France–Russia relations

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France–Russia relations
Map indicating locations of France and Russia



France–Russia relations (Russian: Российско-французские отношения) date back to the early modern period.

In a 2013 BBC World Service poll, 25% of French people viewed Russia's influence positively, with 63% expressing a negative view, while 49% of Russians viewed French influence positively, with 10% expressing a negative view.[1]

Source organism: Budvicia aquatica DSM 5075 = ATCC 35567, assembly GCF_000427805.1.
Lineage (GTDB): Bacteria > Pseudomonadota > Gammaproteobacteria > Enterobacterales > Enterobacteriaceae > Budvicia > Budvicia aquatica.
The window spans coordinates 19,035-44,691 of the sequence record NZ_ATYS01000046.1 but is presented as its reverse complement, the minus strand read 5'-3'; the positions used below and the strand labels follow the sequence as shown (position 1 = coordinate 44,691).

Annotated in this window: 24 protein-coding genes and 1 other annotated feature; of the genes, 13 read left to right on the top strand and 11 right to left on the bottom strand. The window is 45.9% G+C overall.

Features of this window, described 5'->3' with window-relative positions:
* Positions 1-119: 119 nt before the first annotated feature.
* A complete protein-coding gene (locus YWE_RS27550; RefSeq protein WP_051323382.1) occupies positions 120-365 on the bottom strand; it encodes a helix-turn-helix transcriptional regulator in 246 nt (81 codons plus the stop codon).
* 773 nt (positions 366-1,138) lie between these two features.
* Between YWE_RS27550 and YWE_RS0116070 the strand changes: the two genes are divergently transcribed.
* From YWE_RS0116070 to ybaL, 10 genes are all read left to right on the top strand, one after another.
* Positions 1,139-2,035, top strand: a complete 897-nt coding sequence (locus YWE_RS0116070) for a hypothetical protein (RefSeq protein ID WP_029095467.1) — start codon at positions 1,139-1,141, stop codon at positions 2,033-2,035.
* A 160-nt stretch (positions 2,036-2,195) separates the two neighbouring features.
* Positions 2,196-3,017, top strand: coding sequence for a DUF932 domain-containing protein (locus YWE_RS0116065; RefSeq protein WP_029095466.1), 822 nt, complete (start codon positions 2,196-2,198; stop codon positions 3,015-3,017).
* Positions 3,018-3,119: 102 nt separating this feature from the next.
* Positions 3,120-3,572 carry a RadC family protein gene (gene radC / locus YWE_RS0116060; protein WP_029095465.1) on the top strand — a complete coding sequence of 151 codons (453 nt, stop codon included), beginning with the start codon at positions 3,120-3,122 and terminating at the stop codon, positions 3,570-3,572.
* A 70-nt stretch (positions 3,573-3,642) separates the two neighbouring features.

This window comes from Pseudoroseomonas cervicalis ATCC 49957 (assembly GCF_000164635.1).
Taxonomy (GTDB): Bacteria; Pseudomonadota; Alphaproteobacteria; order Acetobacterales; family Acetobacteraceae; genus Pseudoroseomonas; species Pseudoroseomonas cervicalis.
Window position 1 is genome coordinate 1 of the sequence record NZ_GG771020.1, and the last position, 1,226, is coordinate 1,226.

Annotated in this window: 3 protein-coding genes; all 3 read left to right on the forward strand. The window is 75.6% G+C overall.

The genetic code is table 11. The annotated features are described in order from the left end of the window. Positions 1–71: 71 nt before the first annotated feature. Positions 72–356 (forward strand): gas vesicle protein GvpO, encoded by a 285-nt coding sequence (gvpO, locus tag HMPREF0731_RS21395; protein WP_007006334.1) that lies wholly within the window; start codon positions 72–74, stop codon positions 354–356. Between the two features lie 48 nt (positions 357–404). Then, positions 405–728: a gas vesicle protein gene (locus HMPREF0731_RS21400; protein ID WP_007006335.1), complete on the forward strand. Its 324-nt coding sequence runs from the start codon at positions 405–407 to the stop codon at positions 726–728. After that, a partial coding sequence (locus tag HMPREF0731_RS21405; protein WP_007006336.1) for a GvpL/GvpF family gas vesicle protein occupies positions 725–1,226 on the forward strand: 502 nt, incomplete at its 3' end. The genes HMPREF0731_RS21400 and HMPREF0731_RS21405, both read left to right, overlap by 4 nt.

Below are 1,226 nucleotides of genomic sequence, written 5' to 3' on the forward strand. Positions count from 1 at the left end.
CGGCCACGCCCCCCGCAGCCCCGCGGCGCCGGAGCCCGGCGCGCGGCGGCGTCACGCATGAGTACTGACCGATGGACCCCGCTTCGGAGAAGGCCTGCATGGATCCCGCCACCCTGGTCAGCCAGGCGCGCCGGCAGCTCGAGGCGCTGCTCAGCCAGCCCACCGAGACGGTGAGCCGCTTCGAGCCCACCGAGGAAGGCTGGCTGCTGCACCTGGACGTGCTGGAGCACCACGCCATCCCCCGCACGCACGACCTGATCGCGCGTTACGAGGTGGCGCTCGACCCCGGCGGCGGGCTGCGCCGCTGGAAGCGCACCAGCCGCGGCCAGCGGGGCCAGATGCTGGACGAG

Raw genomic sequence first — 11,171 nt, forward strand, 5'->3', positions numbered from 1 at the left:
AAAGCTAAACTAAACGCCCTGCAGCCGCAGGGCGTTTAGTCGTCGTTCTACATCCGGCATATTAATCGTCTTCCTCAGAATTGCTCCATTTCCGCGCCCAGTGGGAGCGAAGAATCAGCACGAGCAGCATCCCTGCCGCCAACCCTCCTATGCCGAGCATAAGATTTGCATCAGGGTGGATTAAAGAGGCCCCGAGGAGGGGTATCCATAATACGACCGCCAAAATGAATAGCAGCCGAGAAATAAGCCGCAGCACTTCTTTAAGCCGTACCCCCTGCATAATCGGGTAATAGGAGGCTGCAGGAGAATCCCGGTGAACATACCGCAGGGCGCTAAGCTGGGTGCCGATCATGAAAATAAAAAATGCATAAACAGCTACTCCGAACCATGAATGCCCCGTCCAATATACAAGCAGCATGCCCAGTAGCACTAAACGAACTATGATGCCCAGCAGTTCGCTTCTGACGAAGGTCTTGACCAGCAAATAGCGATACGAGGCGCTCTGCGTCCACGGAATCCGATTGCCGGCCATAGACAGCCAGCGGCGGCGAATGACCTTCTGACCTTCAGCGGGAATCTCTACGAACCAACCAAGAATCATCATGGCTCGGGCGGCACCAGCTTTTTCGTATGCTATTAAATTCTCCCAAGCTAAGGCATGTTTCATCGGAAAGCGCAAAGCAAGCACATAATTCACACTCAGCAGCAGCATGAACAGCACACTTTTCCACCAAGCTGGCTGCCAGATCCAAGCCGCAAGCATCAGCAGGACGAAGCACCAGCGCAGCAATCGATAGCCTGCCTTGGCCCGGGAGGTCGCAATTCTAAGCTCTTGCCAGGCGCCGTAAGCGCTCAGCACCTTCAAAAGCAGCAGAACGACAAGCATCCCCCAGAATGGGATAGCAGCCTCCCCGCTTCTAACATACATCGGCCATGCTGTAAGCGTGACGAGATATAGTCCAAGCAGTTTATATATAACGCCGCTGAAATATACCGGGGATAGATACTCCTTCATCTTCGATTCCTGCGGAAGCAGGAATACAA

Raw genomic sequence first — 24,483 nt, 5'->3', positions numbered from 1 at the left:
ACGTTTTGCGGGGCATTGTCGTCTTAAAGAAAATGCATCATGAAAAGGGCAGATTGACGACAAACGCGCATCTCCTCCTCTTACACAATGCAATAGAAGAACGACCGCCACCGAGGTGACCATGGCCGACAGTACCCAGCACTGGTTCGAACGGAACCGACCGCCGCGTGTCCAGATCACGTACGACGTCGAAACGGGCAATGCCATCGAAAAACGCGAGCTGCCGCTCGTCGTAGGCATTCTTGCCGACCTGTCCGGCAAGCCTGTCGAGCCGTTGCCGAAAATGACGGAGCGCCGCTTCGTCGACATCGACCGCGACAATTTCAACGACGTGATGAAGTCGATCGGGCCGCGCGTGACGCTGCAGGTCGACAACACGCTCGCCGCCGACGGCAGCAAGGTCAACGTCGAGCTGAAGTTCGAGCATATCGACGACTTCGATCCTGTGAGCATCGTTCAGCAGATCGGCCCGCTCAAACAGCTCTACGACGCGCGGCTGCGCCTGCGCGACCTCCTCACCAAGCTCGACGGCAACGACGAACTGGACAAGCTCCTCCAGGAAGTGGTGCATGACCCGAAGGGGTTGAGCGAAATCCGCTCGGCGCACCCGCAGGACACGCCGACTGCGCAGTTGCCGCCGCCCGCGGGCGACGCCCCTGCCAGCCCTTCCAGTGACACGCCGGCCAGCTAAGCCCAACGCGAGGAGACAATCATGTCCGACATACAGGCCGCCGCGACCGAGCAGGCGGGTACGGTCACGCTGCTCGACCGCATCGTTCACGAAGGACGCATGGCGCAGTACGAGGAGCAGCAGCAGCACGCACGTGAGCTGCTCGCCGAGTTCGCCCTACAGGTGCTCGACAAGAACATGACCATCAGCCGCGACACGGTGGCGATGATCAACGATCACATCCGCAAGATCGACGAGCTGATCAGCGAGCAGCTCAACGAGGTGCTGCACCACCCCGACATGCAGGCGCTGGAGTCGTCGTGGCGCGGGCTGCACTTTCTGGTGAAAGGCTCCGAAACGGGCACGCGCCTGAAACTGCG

France–Russia relations date back to early modern period, with sporadic contact even earlier, when both countries were ruled by absolute monarchies, the Kingdom of France (843–1792) and the Tsardom of Russia (1547–1721). Diplomatic ties go back at least to 1702 when France had an ambassador (Jean-Casimir Baluze) in Moscow.[2] Following Russia's victory over Sweden in the Great Northern War, the foundation of Saint Petersburg as the new capital in 1712, and declaration of an empire in 1721, Russia became a major force in European affairs for the first time. The geographical separation between the two countries meant that their spheres of influence rarely overlapped. When involved in the same war, their troops rarely fought together as allies in or directly against each other as enemies on the same battlefields. However both were crucial states in the European balance of power. They were on opposite sides of the 1733–1738 War of the Polish Succession and were allies during the Seven Years' War of 1756 to 1763.